Category Archives for PCOS

An Unfortunate Marriage: Sleep Apnea and PCOS

Nature is full of ideal pairings: peanut butter and jelly; cookies and cream; cats and laser pointers, and so on. Unfortunately, PCOS and obstructive sleep apnea (OSA), while frequently paired, are hardly ideal.

Obstructive sleep apnea is characterized by repeated episodes of partial or complete blockage of the upper airway during sleep, leading to loud snoring, gasping or choking, frequent waking, and poor sleep quality. This condition is often associated with obesity and, just like obesity itself, has reached epidemic-level prevalence in the United States, with estimates that 17% of the adult population has OSA, with that number jumping to 41-58% of overweight individuals.

Unfortunately, OSA is also much more common in women with PCOS. How much more common, you ask with a wince? Well, studies have found that OSA may be 30 times more common in women with PCOS, even after controlling for body mass, and that a whopping 70-75 percent of women with PCOS may also have OSA. Yikes!

Poor sleep quality is hardly the only downside to OSA. The condition, in conjunction with the ramifications of consistently poor or interrupted sleep, can lead to increased stress hormones circulating throughout your system, more severe mood swings, increased depression and anxiety, hypertension, stroke, coronary artery disease, insulin resistance and diabetes (as if we need any more risk of that!), and decreased mental clarity. Double yikes!

Often, conditions like PCOS, OSA, obesity, and diabetes play a kind of terrible chicken and egg game in which each condition exacerbates the others, and vice versa. Diabetes and poor sleep can lead to weight gain, which worsens OSA, which sends your stress hormones further out of whack, which keeps your androgen levels high, which causes further PCOS symptoms, etc. I’d say triple yikes but I think you get the picture.

Adding to the difficulty, because OSA is a medical condition, there is little a health psychologist such as myself can do on our own (even my powers have limits!). I can screen for OSA when I’m evaluating sleep problems, but ultimately, I’ll have to refer you to a medical doctor. So what do women with PCOS do about OSA? The first and most important step is to get tested for it and diagnosed — particularly if you find that you tend to snore, wake up frequently during the night, sleep poorly, or feel tired during the day frequently. More than likely, you will need a referral to a pulmonologist, a specialist who deals with the respiratory system.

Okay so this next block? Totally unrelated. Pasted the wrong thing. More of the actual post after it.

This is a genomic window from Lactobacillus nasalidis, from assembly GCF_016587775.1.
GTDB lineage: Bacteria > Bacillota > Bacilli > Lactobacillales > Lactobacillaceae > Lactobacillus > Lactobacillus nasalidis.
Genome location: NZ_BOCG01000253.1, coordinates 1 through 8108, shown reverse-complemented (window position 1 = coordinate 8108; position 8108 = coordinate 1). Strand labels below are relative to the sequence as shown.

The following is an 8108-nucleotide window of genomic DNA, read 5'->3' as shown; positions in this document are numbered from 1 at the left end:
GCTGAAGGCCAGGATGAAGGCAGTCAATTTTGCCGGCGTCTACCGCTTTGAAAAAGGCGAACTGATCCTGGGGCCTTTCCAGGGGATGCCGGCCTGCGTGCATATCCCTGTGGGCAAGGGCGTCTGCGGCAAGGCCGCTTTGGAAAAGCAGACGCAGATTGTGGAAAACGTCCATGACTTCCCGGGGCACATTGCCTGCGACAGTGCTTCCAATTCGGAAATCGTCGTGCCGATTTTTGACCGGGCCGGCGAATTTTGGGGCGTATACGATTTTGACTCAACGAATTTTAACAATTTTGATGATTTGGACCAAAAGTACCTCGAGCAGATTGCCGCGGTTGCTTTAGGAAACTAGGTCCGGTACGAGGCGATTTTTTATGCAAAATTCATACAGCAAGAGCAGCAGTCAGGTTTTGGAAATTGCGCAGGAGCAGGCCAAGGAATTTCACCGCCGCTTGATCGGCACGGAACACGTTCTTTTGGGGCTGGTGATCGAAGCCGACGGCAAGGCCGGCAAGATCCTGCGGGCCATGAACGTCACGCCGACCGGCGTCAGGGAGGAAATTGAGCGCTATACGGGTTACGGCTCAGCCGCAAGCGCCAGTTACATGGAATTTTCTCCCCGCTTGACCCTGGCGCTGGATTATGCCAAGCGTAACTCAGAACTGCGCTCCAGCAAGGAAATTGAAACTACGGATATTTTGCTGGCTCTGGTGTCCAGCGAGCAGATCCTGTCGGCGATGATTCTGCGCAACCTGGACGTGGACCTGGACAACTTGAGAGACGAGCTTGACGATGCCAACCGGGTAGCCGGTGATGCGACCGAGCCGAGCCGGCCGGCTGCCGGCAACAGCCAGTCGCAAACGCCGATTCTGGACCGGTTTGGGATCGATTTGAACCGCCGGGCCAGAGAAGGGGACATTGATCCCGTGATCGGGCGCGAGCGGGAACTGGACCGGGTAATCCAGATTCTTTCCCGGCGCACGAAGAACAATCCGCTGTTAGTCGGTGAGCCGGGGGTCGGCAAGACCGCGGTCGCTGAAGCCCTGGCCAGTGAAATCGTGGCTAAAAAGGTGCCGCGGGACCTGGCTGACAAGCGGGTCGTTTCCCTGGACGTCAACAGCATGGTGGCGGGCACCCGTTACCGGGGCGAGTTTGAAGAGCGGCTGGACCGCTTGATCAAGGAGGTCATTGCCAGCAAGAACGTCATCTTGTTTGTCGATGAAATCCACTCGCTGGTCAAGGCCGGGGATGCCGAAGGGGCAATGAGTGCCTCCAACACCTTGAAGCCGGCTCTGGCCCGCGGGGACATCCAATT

Fortunately, OSA is often easily treated. Treatments may include bedtime additions such as nasal strips, a mouth guard, or a continuous positive airway pressure (CPAP) machine. While these devices may take some time to get used to, you will be amazed at how much better your sleep quality will be, and how much better that makes you feel overall. Research has also found that the vast majority of people with OSA do not even know they have it. If you are a woman with PCOS and you have one or more of those sleep-related symptoms I mentioned earlier, chances are, you are in this group. You deserve better. Get yourself diagnosed and treated, and you might just be amazed at how much your quality of life improves!


Lee, W., Nagubadi, S., Kryger, M. H., & Mokhlesi, B. (2008). Epidemiology of obstructive sleep apnea: a population-based perspective. Expert Review of Respiratory Medicine, 2(3), 349–364.

Tasali, E., Cauter, E. Van, & Ehrmann, D. (2008). Polycystic Ovary Syndrom and Obstructive Sleep Apnea. Sleep Medicine Clinics, 3(1), 37–46. Retrieved from

Dr. Gretchen Kubacky

Humblebrag: I’ve joined the PCOS Challenge Health Advisory Board!

I’ve previously written about the importance of community support for women dealing with PCOS. This support can come from family and friends, as well as mental health professionals, medical professionals, and both in-person and online support groups. One of the most important organizations PCOSers (Is that even a word? It is now!) should be aware of is PCOS Challenge.

About Dr. Gretchen | PCOS Wellness | Dr. Gretchen Kubacky, the PCOS PsychologistPCOS Challenge is the leading non-profit advancing the causes of those with PCOS and their loved ones. Not only does it sport a 40,000-member strong online community, but it also creates television, radio, and online programming as well as hosts numerous online and offline support groups. If you are a woman with PCOS or a person who loves one, I highly recommend you join the site and begin reaping the benefits!

One of those benefits is the FREE bi-monthly online PCOS Challenge Magazine! In the current May-June issue, yours truly has a featured article all about dating with PCOS, as well as quick tips on fighting anxiety and depression.